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Baltimore County Now

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photo of a portion of the muralFronda Cohen, Director, Baltimore County Commission on Arts & Sciences

How do you honor a war 200 years after it ended?  Our buildings, museums and parks are filled with monuments, historic markers and remembrances of battles won and battles valiantly fought and lost.  What ties these commemorations together is a desire to honor our soldiers and the families and communities that supported their service.

How do you create a remembrance that speaks to history and also engages people today?

The Baltimore County Commission on Arts & Sciences took on the challenge of finding a way to use public art to honor Baltimore County’s role in the War of 1812.  They saw the battlefield at North Point as the centerpiece.  Here, a crucial military engagement stalled British land forces so American troops could fortify Ft. McHenry and save Baltimore from capture.

Battle Acre Park on North Point Road in Dundalk is an earlier commemoration of that important battle. Today, overlooking a newly renovated park, is new public art mural that captures not only the history and leaders of the battle, but the fighting spirit of its citizen soldiers and the pride residents took in their service. 

photo showing entire mural

The “Home of the Brave” mural features the battle engagement, with American troops holding formation, blocking British troops from advancing.  This panel is flanked by portraits of the battle’s military leaders, U.S. General John Stricker and British General Robert Ross.  Another panel highlights the historic Todd’s Inheritance homestead, showing rural life in eastern Baltimore County during the early 1800s.  A final scene shows a celebration ceremony held in 1839, just 25 years after the Battle of North Point was waged on the site.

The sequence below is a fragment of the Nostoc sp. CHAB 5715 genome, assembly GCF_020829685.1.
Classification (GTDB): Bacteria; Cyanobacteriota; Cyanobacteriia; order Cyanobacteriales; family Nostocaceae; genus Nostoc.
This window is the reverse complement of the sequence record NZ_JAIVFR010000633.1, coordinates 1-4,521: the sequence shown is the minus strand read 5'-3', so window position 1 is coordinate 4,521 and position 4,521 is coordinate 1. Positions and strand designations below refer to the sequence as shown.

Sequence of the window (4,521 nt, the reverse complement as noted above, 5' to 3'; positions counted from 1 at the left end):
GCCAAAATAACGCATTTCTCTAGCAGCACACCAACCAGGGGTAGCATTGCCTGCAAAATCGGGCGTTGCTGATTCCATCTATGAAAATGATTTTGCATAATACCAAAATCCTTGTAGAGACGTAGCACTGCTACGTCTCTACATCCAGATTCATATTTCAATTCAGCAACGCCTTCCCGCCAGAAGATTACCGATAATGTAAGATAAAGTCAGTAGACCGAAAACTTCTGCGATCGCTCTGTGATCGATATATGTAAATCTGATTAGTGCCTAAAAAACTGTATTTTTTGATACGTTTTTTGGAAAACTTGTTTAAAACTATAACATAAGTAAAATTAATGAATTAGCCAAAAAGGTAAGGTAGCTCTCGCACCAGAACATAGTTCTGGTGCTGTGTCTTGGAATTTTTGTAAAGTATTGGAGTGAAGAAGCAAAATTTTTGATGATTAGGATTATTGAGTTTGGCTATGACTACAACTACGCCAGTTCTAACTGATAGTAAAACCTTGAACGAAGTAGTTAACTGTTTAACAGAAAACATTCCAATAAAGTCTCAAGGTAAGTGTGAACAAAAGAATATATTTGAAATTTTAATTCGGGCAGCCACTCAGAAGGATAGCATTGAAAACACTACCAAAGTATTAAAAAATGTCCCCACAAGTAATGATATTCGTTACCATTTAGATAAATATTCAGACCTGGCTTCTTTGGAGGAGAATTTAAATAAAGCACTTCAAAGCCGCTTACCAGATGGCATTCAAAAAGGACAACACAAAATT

After the fireworks are over, the “Home of the Brave” mural will remain to remind us of the bravery and commitment of America’s citizen soldiers.  Visit Baltimore County’s Battle Acre Park and remember a legacy of service that lives on today.  

The “Home of the Brave” mural was designed and painted by artist Marshall Adams and is a project of the Baltimore County Commission on Arts & Sciences in partnership with the Dundalk Renaissance Corporation.  Funding was provided through grants from The Citizens of Baltimore County and the Maryland State Arts Council.


photo of Adopt-A-Road signKristi Pilarski, Adopt-A-Road Coordinator, Bureau of Highways

Cigarette butts, soda cans and other trash you may see along the road is not just unsightly, but it can get washed down into storm drains during a heavy rain, wash into our waterways and pollute recreational water areas, drinking water supplies, and eventually, the Chesapeake Bay. This is why Adopt-A-Road is one of our solutions for the environment and your community.

You can see our green and white Adopt-A-Road signs all around Baltimore County, showing community support for a Clean, Green Baltimore County. It is easy to join the Adopt-A-Road program. A group makes a commitment to pick up roadside litter just four times per year for at least two years.